The Dow fell about 300 points during the last 15 minutes of trading after Dow Jones ran a news story about GE. The story claimed that that Jeffrey Immelt said that GE aims to keep 2009 profit the same as 2008 even if revenue drops 10 to 15 per cent. After the close, Dow Jones corrected the news story to say that Immelt was not predicting flat profit for 2009 but was instead merely answering a hypothetical question that he would ask managers to keep 2009 profits level with those in 2008 even if revenues fell 10 to 15 per cent. Sell first and ask questions later is the mantra of those who are destined to lose money.
I am going to continue adding a few REIT cumulative preferred stocks in 50 share lots. Today, I added 50 shares of CBLPRC at 10. It is a preferred issue from CBL Properties (CBL), a REIT that owns retail malls. It has a 7.75% coupon and a $25 par value. At my price, the yield is 18.75% annualized, paid in quarterly installment. It is cumulative. I am primarily interested in these preferred issues as a result of their tremendous fall in price during the past weeks. In early September 2008, this issue was over 21. This preferred was originally issued in 2003 and traded near par value until the middle of 2007.
One of the two main concerns with CBL is the fall off in retail sales with the recession. CB & L did arrange recently financing for its 2008 debt maturities.
Portfolio occupancy was 91.4% compared to 91.6% for the prior year's quarter. The company also announced then a new unsecured credit facility of 228 million for 3 years in the range of 150 to 180 basis points over LIBOR. Total Revenues for the June Quarter were 269.527 million. Net cash provided by operating activities was 190.493 million of the Q/E 6/08. Total debt is very high at 5.998 billion with 4.653 being fixed rate debt and the remainder variable rate. As of 6/08, the company owned controlling interests in 75 regional malls/open air centers, 28 associated centers, and 13 office buildings. There are nine malls where it has less than a controlling interest.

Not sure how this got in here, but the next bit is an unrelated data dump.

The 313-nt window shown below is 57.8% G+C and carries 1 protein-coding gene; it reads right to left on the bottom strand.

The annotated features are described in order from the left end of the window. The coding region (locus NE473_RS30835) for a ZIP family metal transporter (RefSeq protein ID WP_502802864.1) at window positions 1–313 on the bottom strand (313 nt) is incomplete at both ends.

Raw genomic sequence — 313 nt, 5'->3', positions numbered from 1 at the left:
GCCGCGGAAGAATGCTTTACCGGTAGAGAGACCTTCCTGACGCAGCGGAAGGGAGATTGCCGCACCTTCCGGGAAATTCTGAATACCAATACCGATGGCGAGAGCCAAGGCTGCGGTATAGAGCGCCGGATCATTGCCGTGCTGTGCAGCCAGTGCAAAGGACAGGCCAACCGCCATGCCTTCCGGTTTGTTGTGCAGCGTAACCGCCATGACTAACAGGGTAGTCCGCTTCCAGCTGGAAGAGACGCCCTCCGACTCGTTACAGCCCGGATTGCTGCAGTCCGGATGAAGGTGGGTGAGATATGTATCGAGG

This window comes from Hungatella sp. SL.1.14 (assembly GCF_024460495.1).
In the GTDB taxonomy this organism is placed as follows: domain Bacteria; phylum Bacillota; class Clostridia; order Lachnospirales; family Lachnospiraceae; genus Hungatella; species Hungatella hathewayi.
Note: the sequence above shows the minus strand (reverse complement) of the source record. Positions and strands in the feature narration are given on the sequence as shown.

In the current environment, a negative factor is that the average maturity on the debt was 4.1 years. I could not find out how much of that was coming due in 2009. I can only say that as of 6/30/08, it has "sixteen loans and two lines of credit totaling $1,593.7 million that are scheduled to mature before June 30.2009. Of the total amount scheduled to mature within the next twelve months, the two lines of credit account for $932 million." Of the remaining 16 loans, 4 totaling 103.3 million have extension options and 5 loans totaling 251.6 million "have term sheets and commitments for refinancing already in place" which they expect to complete by the end of the 3rd quarter. If my math is correct, that leaves 7 loans to be dealt with. I would say the current weakness in the common and preferred issue is tied to the constant large refinancings this company has to do. While it has a lot of properties, it is still at the mercy of lenders in an environment where lenders may become more unforgiving.
Even though I was investing in a preferred, I read the most recent report from Morningstar dated 10/22/2008 where they lowered the fair value estimate for the common from $31 to $10 due to the deteriorating economy and the probable increases in credit costs.
EBITDA COVERS INTEREST ONLY BY 1.8 TO 1. THIS IS VERY NEGATIVE IN THE CURRENT ENVIRONMENT for a heavily indebted company entering a recession in consumer spending.
Another downside to all of these REIT preferred stocks is that there is no maturity date and the coupon is fixed. I have had one called for redemption when the company could finance at lower rates. If called, the company would have to pay the $25 par value and any accrued interest.